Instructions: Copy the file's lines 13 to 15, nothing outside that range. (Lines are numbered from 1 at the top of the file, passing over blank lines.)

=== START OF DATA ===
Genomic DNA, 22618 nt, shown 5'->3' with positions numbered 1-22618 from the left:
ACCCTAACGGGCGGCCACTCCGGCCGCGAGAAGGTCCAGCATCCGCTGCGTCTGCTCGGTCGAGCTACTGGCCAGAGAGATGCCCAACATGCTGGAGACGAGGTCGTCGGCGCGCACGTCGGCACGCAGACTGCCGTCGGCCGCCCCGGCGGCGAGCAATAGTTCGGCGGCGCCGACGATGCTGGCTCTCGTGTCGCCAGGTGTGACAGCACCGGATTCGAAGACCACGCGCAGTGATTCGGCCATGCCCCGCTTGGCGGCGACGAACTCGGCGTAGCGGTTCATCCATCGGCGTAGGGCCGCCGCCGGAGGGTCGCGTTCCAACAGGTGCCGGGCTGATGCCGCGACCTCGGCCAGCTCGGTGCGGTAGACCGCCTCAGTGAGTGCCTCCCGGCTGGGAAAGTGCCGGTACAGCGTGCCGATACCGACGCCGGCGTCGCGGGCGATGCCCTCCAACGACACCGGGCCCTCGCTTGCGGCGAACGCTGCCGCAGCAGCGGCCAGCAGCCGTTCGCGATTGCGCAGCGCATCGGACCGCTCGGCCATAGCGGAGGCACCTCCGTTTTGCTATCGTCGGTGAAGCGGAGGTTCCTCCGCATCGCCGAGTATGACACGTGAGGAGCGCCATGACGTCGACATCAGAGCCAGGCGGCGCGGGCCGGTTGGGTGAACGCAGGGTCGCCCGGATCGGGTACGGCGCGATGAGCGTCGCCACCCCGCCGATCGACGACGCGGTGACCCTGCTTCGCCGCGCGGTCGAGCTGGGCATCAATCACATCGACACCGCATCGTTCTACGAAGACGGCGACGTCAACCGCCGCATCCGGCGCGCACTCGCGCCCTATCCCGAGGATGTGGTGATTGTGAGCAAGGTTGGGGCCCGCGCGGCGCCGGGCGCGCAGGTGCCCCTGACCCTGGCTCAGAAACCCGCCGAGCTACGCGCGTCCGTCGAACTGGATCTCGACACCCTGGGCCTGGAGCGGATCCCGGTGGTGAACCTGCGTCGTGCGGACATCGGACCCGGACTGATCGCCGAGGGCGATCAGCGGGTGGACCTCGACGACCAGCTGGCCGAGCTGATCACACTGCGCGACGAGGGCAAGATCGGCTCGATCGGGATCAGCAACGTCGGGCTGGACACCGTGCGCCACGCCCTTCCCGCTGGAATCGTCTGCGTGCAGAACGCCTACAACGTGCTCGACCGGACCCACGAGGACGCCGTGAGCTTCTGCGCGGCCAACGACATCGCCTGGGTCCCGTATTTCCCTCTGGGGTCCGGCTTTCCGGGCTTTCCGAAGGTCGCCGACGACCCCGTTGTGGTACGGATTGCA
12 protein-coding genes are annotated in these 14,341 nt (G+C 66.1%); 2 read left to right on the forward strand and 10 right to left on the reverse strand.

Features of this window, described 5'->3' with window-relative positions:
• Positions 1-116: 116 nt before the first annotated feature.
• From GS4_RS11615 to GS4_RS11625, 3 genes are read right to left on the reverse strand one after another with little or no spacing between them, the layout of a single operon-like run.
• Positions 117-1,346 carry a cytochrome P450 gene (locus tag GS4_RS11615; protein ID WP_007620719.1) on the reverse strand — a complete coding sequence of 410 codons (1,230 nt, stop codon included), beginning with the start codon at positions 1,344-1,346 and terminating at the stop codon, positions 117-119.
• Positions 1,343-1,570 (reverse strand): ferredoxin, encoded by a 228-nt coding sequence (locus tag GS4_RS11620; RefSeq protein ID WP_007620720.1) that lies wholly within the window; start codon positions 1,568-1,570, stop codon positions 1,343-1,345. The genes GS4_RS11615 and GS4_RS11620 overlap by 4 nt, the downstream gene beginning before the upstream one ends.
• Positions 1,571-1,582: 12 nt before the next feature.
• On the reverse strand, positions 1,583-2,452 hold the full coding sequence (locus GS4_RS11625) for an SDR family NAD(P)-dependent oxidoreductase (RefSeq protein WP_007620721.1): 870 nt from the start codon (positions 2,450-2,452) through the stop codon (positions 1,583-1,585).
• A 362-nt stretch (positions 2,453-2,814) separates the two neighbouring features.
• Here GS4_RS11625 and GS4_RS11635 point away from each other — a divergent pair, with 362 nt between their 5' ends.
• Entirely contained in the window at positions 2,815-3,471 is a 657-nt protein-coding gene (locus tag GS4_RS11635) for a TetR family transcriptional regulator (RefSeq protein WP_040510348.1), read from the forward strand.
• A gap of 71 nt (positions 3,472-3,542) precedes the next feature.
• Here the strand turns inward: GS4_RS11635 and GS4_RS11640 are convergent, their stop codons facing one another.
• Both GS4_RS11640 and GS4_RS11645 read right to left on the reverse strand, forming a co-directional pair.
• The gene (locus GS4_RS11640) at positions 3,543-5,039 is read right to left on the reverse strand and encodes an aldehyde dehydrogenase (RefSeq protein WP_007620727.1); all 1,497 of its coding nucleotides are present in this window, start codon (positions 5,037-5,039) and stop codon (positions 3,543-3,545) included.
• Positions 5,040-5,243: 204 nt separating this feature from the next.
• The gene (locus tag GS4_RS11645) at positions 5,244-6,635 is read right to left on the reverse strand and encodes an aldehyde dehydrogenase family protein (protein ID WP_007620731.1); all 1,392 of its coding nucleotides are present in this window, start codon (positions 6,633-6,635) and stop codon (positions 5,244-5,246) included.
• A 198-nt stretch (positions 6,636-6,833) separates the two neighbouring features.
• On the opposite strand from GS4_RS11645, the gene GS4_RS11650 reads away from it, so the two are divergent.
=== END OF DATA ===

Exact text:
• Entirely contained in the window at positions 2,815-3,471 is a 657-nt protein-coding gene (locus tag GS4_RS11635) for a TetR family transcriptional regulator (RefSeq protein WP_040510348.1), read from the forward strand.
• A gap of 71 nt (positions 3,472-3,542) precedes the next feature.
• Here the strand turns inward: GS4_RS11635 and GS4_RS11640 are convergent, their stop codons facing one another.